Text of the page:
Keeping it simple, Composting, Worm Bins, and Soil Compaction

Composting, and worm bins are something every serious gardener must deal with and both can be messy, smelly, time consuming, complex, and unpleasant in a variety of ways. Here is how to make it all as easy to do as is possible and done in the shortest amount of time possible.  At most, all you need is two plastic five gallon buckets with lids and a shovel.  It can be done without lids but you won't like it.

Composting and worm bins are portrayed all over the web and in books as complex procedures using expensive containers or tumblers and methods that are far more difficult than need be.  All you are doing is making dirt.  How hard can that be?Plants, especially perennials, will grow in any kind of soil if you amend it with kitchen garbage and yard waste.  The easiest way is to plant the tree or bush then put 4 gallons of garbage (any compostable material, remember the gopher, kept in a covered bucket outside the kitchen door until you are ready to use it)  into a hole dug next to the plant root zone.  Cover the garbage with the soil you took out of the hole then put a rock or other marker on it so you can remember where your compost hole is.  Next time you accumulate 4 gallons of garbage, dig a hole next to the rock and repeat the process.  Just keep plugging the garbage into holes as it accumulates until the plant is surrounded with it.  Then start on the next circle around the plant, if you expect it to grow large enough to take advantage of it (roots usually grow as far out from the plant as do the leaves).  Long story short, just dig a hole, put in the garbage, cover it up, tamp it lightly so it is almost equal with the surrounding ground level.  This provides a composted area into which the roots can grow over a short period of time that is long enough for composting to complete before the roots get there.  You have an instant compost pile already incorporated into the ground and worked over by worms.  However, you have none of the smell, bugs, visual impingement, or mess created by dogs, raccoons, possums, rats, and skunks finding fun things to play with in a compost pile.  If you do have a digging critter problem at your new compost hole, put a paver or large flat stone over it for a week or two.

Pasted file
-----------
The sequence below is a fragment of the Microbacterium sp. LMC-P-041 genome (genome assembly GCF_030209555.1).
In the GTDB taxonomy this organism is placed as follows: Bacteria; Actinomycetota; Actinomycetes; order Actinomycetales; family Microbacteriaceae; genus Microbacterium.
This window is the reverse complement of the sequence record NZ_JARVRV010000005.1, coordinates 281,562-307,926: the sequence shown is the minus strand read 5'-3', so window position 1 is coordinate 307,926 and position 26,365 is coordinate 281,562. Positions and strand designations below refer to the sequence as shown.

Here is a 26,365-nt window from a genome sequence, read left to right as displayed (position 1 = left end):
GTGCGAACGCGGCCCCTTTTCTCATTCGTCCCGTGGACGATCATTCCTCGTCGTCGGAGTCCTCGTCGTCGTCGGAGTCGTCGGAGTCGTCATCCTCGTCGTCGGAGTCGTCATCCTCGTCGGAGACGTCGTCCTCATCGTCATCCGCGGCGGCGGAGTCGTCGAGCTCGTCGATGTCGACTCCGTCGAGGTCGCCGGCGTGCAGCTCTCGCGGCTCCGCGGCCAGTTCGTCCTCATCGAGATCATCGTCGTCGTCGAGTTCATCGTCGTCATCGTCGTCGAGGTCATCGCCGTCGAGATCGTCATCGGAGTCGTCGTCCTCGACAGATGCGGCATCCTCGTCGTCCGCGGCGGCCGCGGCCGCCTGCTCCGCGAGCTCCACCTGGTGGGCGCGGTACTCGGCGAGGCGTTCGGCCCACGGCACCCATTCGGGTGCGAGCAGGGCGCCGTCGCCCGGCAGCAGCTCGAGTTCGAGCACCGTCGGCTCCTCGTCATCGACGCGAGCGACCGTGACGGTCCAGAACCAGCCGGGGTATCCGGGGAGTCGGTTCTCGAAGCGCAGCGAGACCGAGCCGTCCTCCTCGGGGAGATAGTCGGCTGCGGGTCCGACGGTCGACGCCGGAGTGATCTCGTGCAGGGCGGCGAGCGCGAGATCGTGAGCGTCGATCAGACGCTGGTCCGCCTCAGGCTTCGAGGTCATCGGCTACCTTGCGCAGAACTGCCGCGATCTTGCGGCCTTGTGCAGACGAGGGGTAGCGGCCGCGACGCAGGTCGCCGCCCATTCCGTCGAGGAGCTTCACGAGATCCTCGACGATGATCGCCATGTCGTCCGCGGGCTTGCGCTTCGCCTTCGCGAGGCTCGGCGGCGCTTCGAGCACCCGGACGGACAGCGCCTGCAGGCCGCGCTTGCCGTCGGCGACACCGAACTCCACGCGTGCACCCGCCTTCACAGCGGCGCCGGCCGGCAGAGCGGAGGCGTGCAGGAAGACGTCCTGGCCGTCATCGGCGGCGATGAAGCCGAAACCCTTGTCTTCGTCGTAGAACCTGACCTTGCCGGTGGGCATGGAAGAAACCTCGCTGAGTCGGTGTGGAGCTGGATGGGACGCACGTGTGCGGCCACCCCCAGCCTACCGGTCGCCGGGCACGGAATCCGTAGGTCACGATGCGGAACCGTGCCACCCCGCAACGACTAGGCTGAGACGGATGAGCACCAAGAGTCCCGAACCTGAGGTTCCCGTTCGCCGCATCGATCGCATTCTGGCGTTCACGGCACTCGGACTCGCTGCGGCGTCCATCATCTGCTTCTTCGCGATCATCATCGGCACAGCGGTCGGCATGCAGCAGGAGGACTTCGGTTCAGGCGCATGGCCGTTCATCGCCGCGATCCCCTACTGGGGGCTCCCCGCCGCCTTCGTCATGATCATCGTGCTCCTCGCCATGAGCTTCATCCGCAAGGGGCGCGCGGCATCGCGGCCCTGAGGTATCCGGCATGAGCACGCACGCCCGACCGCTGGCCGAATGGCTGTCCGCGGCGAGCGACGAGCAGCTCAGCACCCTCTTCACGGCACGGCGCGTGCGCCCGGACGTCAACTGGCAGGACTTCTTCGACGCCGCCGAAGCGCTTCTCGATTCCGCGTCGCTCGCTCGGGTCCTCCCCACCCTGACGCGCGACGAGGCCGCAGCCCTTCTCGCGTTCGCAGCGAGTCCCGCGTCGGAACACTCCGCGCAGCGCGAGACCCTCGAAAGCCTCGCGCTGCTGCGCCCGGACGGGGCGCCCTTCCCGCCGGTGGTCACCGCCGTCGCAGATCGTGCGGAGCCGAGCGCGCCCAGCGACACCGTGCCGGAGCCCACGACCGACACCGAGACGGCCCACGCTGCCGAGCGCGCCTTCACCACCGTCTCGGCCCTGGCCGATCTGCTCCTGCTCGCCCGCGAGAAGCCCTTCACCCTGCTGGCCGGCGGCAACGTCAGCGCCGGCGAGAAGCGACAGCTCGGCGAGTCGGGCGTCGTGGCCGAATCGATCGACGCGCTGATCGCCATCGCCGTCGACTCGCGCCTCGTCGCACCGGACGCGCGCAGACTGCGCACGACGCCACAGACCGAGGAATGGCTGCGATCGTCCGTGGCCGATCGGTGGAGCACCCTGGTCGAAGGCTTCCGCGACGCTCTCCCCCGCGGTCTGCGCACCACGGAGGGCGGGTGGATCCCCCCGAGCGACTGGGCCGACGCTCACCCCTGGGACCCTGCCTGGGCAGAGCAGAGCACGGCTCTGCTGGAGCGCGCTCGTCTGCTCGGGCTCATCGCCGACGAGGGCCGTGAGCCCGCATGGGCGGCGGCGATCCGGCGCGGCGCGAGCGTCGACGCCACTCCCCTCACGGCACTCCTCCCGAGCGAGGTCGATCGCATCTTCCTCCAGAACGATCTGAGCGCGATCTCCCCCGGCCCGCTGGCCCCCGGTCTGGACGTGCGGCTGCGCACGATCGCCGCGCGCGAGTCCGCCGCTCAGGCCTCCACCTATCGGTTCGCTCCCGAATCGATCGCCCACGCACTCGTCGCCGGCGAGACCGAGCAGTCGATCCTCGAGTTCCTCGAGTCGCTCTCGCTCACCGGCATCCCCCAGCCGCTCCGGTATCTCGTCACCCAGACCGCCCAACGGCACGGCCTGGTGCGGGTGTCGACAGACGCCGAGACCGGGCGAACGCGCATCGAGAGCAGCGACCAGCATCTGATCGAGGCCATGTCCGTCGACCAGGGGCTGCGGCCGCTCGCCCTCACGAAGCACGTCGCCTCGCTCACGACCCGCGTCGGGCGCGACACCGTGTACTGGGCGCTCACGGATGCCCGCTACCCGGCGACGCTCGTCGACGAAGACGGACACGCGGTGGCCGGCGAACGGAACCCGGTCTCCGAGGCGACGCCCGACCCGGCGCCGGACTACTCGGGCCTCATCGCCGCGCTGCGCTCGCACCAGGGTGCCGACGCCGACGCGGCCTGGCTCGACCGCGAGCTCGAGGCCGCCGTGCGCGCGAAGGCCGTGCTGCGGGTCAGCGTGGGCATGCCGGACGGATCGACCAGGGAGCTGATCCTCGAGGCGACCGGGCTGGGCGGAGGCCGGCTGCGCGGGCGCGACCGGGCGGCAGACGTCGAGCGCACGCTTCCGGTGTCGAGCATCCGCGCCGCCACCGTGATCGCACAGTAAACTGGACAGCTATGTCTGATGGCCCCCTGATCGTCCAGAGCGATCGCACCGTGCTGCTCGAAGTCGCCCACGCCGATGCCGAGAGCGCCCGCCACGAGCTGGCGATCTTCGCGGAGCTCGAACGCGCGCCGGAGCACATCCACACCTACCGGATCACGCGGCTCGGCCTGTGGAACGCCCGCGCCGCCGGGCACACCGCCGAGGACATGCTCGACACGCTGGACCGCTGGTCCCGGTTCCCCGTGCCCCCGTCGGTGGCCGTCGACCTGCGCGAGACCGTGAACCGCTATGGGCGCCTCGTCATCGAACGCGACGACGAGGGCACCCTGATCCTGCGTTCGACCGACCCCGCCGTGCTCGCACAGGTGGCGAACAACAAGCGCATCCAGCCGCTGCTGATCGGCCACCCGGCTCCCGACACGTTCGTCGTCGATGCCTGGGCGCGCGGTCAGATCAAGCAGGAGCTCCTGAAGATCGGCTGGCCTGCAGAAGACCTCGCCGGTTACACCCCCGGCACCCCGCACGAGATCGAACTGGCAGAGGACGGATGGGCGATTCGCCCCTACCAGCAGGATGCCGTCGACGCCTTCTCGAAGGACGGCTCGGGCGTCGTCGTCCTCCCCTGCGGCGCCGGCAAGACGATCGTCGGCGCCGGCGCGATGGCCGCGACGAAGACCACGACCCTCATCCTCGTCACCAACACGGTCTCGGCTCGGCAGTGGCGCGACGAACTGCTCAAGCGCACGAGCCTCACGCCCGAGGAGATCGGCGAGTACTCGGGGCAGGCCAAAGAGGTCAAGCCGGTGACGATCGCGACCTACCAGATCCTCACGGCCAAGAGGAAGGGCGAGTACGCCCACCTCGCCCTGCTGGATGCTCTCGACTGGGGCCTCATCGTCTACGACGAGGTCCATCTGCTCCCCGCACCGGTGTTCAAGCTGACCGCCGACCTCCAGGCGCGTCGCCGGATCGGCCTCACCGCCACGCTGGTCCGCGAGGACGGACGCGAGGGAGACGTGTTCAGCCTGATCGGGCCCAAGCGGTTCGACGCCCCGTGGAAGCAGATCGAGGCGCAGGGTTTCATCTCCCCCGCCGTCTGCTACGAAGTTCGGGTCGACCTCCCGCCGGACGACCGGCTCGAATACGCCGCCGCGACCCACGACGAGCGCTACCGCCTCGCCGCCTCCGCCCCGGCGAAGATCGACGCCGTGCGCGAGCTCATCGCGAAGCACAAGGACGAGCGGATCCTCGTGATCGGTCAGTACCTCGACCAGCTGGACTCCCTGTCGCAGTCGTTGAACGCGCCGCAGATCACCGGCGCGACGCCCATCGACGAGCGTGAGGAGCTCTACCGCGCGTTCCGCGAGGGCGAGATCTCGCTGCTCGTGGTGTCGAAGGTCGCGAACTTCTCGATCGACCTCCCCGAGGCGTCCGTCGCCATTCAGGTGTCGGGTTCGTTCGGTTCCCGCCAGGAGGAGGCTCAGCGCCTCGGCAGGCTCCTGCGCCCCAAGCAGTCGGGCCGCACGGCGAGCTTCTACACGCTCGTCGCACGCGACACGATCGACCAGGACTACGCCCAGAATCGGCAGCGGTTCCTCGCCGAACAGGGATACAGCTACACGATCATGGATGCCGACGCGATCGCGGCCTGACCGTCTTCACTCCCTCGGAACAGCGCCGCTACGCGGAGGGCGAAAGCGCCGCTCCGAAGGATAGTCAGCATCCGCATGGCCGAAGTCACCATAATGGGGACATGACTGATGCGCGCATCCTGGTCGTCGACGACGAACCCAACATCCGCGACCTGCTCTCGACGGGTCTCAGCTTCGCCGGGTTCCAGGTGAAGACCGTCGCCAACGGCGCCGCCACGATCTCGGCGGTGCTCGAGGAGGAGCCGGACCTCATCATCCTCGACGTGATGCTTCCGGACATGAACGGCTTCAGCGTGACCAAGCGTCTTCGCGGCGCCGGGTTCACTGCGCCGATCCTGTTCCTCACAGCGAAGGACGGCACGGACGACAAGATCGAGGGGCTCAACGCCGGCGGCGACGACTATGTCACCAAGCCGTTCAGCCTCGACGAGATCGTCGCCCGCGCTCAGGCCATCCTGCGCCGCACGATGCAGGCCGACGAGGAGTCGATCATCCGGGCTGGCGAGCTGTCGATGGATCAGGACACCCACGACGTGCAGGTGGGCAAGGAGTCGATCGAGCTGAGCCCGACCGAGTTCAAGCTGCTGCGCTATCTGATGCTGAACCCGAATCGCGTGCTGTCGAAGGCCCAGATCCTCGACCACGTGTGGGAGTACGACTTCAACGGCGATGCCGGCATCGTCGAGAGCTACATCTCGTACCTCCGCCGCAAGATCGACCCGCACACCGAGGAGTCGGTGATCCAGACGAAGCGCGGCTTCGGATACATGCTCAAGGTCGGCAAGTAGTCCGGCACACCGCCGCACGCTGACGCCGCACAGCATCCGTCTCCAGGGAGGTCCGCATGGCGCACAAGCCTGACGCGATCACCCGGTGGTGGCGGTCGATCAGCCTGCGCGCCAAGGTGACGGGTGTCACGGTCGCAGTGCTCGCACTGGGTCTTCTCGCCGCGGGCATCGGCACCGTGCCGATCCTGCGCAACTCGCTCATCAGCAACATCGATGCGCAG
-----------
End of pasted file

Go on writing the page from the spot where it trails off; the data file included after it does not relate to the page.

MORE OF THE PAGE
Making an annual planting bed is just a matter of putting the plugs in lines instead of circles and doing it far enough in advance of the planting season for the material to begin to degrade so you can plant over the composted holes.  

By composting in this manner you provide ready compost when and where the roots need it and you will grow worms in your yard precisely where you want them to be.  This creates worm inhabited, looser, nutrient filled soil in the root zone.  Plants will grow vigorously when they reach this area.  It is easy to add yard waste to this procedure.   Above ground composting and worm bins are eliminated in one clean operation that saves you time and space while saving your neighbors and you lots of smell, mess, pest problems, and the aggravation of discussing these problems amongst yourselves.    

No plant material (or animal) should have a reason to leave your yard in the trash, green recycle, or down a sink disposer.  None.  It can be a matter of pride to change your small bit of the earth for the better and it only takes moments to do.  

If you want to do some creative composting, separate citrus, fruit, tea bags (paper only), and coffee grounds (with the filter paper) from your other garbage for use with plants that prefer an acidic soil condition.  Check the Western Garden Book or google your plant of choice to determine which plants these are.  Blueberries come to mind immediately.

Soil compaction is what keeps most plants from growing to their full potential. Every time you step on the roots you break some and make it far more difficult for the rest to grow through the hardened soil. Roots need the little spaces between the soil grains for ease of growth.  Step on the soil and those spaces are gone.  Make pathways and stay to them.  Stepping on the ground in the root zone is very much like taking a handful of each of the plants nearby and breaking it off.  It has the same effect on growth of the overall plant.  Where is the root zone?  It is your entire yard.